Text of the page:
Mark the date: March 11, 2019. It’s the day Kaywin Feldman becomes the fifth director of the National Gallery of Art. No woman has held the post before. In fact, she is only the second woman currently directing of one of our nation’s top encyclopedic art museums. Paving the way was Anne Pasternak, who was appointed director of the Brooklyn Museum in 2015. Now women directors will lead two of our nation’s largest museums.
With this move, Feldman, who is currently the director and president of the Minneapolis Institute of Art (Mia), will oversee one of America’s great collections. I don’t know her well, but I believe that she is a rock star and an inspired and deserving choice. In addition to all Feldman has done for the museums where she has worked, she also has been a leader in the field as past president of the American Association of Museum Directors and past chair of the American Alliance of Museums. With her proven track record—she doubled attendance at Mia during her tenure—I am excited to see how she will transform the National Gallery of Art.
Feldman has spoken openly about the challenges of being a woman in the upper echelons of museums, and we anticipate she will be a strong ally for the National Museum of Women in the Arts. I look forward to congratulating her in person and welcoming her to Washington, D.C.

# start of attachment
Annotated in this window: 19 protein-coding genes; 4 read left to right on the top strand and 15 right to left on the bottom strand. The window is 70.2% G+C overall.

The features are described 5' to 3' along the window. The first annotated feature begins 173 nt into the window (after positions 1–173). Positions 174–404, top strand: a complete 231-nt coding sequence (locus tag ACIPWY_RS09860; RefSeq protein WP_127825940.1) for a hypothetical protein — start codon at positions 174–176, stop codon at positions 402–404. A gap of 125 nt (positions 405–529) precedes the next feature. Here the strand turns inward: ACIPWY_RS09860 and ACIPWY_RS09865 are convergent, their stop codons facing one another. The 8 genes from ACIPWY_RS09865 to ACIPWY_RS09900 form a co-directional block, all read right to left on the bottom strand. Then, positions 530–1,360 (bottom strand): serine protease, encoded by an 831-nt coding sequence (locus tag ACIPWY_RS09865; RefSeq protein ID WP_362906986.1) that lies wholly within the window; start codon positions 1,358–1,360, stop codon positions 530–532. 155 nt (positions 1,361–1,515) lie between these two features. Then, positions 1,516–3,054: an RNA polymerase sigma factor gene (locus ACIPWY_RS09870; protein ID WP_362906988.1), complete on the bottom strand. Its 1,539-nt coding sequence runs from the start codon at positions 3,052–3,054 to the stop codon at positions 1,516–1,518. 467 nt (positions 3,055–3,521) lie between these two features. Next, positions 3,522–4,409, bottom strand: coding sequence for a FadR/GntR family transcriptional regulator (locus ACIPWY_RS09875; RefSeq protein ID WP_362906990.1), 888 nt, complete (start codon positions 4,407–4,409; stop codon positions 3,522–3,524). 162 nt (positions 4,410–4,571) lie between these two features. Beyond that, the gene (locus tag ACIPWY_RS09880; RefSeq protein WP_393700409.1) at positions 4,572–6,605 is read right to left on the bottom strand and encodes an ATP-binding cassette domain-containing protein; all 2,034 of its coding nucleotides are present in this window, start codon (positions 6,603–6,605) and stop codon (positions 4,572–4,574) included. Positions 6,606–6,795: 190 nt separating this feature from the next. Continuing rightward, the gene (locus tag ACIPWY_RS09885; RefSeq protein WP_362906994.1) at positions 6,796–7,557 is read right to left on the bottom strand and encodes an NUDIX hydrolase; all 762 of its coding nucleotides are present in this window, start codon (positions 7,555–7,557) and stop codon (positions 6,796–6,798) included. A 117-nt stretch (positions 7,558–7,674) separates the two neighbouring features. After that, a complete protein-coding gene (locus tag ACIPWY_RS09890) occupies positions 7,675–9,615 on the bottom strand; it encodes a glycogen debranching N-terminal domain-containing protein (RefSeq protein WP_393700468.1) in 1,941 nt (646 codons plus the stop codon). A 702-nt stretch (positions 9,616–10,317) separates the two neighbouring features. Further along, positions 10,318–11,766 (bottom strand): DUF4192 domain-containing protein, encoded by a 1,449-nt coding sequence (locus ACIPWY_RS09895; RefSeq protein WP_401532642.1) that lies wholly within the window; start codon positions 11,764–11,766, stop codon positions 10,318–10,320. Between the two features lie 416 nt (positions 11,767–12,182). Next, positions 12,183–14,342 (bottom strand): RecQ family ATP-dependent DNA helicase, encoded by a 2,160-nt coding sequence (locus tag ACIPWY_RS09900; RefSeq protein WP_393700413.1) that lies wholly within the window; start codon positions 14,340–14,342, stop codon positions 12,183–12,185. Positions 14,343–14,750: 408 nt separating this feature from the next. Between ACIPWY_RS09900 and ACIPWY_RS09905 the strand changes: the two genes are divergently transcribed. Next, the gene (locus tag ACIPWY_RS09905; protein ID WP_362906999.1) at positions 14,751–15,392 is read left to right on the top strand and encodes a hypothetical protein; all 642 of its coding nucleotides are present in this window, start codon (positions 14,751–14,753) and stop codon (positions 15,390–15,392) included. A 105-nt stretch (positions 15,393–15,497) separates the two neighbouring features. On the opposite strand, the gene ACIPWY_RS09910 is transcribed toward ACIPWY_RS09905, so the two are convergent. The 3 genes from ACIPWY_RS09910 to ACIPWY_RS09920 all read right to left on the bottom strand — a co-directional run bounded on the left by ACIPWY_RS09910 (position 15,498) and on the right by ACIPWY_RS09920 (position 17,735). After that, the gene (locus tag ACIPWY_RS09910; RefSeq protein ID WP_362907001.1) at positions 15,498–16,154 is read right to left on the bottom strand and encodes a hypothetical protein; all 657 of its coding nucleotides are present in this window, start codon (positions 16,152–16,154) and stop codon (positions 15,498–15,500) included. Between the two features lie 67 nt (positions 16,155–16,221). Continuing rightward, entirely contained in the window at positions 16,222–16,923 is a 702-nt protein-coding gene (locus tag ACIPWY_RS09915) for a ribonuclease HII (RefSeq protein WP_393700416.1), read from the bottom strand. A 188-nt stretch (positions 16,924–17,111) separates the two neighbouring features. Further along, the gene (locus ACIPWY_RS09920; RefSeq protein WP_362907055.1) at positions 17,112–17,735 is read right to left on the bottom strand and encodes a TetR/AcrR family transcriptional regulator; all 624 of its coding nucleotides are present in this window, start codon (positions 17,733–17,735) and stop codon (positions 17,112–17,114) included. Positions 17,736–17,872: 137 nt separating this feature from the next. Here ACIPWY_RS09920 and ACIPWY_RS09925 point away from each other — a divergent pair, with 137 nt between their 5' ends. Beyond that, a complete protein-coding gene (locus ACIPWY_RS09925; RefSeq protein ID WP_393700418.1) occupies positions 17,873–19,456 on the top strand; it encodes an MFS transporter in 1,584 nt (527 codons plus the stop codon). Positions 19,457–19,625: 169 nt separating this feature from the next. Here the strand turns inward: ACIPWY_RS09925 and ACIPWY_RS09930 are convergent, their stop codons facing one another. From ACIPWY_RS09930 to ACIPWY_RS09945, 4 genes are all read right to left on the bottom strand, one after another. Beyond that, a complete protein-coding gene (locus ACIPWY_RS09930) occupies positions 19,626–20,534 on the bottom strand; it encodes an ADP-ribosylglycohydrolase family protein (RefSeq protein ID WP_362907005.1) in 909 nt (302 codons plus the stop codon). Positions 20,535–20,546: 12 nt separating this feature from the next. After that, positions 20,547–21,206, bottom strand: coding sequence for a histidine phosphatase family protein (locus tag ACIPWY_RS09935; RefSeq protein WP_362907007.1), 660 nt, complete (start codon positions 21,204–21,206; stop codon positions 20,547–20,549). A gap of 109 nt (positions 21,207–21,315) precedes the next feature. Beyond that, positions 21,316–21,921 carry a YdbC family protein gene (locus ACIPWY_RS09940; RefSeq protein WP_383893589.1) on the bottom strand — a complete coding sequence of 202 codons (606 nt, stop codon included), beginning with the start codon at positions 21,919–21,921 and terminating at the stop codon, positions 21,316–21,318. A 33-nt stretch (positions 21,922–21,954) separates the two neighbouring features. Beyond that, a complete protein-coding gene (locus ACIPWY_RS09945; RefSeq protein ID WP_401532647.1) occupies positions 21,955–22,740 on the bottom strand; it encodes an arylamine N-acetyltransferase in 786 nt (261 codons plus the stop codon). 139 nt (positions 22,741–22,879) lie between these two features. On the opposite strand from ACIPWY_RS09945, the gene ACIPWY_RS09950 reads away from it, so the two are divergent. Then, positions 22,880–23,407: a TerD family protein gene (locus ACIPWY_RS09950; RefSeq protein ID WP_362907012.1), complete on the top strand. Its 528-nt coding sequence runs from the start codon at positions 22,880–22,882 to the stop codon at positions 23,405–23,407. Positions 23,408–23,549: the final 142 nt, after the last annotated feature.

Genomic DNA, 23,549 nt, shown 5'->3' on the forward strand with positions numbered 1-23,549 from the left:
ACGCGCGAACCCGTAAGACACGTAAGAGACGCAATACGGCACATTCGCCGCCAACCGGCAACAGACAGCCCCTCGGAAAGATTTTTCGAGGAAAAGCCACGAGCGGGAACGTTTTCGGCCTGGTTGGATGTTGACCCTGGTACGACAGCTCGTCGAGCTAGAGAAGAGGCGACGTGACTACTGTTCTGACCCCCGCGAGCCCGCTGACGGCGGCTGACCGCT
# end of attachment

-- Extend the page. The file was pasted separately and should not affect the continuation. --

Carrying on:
On the heels of this announcement comes the news that Anthea M. Hartig has been named as the new director of the Smithsonian’s National Museum of American History. Women directors already in place at D.C. cultural institutions include Carla Hayden at the Library of Congress; Deborah Rutter at the John F. Kennedy Center for the Performing Arts; Melissa Chiu at the Hirshhorn Museum and Sculpture Garden; Ellen Stofan at the National Air and Space Museum; Dorothy Kosinski at The Phillips Collection; Kim Sajet at the National Portrait Gallery; and Stephanie Stebich at the Smithsonian American Art Museum, among others.
With such a strong cadre of women directors, there is at last an opportunity for women to truly help shape the art and culture agenda of our nation’s capital—and the nation itself—for the betterment of all. Here’s a round of applause for all the women museum directors in Washington, D.C. And may 2019 be a year of continued growth for women in art and culture at all levels.
—Susan Fisher Sterling is the Alice West Director of the National Museum of Women in the Arts.